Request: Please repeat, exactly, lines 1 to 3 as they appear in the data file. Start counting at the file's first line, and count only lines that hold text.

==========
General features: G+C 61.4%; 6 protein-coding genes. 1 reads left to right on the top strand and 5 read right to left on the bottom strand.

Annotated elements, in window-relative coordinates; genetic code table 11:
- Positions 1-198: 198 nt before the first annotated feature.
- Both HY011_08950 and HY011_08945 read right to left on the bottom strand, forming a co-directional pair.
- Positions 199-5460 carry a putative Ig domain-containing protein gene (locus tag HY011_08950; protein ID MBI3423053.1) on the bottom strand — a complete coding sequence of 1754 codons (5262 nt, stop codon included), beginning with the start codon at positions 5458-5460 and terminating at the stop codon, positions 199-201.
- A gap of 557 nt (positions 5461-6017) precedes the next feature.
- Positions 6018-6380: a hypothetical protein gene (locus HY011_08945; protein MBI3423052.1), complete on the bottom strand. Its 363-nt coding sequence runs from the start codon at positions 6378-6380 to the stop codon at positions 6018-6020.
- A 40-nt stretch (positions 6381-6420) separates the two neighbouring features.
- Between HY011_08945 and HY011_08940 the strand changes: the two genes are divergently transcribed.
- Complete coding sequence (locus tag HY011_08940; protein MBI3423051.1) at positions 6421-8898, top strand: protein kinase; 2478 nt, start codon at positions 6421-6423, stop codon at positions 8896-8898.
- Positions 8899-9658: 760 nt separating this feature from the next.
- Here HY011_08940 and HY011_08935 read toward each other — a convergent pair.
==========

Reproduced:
General features: G+C 61.4%; 6 protein-coding genes. 1 reads left to right on the top strand and 5 read right to left on the bottom strand.

Annotated elements, in window-relative coordinates; genetic code table 11:
- Positions 1-198: 198 nt before the first annotated feature.